I don't like to post things....

On September 11th.  I was in Washington DC when it happened, my husband working for the Department of the Army, and I thought he was in the Pentagon that morning when it happened, so it brings about very emotional feelings on the day for me.....

However, as the day once again approaches us, 14 years later, it feeling like it was yesterday.....I look at my son who is graduating this year and I still see that three year old little boy I was blissfully playing with outside in our back yard that beautiful late summer morning, unaware our world had changed forever. 

Ignorance is truly bliss...and I had never gotten the meaning of that expression fully until that day.

So today a friend mentioned to me the memorial that stands in on the shore of Bayonne, New Jersey, a gift from a Russian sculptor and the people of Russia themselves to those who perished in the attack on the World Trade Center and about the first attack back in February of 1993....when I had been living in New Jersey, my middle daughter only a month old.

I'd never even knew it existed? Did you?  It was dedicated on September 11th, 2006, I mean was ALIVE and watched the news that morning and I did not see one single thing about it.  Former President Clinton dedicated it....but I don't remember anything about it....I wonder why that was....maybe I just missed it or maybe it was just so small that it was not covered nationally....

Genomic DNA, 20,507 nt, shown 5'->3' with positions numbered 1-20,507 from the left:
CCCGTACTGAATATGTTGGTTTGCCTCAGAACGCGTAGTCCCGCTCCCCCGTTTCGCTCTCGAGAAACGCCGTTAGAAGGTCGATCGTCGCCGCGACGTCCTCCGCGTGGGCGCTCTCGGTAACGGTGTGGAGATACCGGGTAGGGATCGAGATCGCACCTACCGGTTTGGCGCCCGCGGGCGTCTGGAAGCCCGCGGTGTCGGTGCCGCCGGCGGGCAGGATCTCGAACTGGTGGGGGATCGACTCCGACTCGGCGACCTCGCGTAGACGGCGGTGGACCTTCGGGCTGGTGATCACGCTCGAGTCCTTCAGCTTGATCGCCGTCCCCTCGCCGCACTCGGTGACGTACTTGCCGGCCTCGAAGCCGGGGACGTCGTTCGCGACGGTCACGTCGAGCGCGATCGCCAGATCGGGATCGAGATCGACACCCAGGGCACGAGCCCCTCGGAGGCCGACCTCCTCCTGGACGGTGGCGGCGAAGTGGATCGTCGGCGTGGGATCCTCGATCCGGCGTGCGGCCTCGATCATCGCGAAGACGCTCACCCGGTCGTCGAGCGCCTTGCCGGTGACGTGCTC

Anyway.....see, I'd been to Bayonne many times, I had a very close friend of mine from when were at our first duty stations and she and her husband were were now stationed there when it was an Army installation....and I living about an hour or so away at the time made it very easy for us to visit.....Bayonne, NJ was a small place, but the people I met at the Post very welcoming....it was my first experience into stairwell Army housing too and I thought to myself, that it was rather quaint, but then she was a remarkable woman and I miss her very much.

I remember one late afternoon walking with her and our children and stopping to look over at New York and looking at the World Trade Center as it stood so majestically unshaken earlier that year after the first attempt to blow it up in 1993....and now as we stood in the cold air blowing off the bay, the sun setting and the beautiful sky providing a colorful backdrop, they towered above a city descending into evening darkness....and I thought to myself, what an unshakable Nation we are so very blessed to be living in, even terror can't knock this house down....how wrong I'd be proven.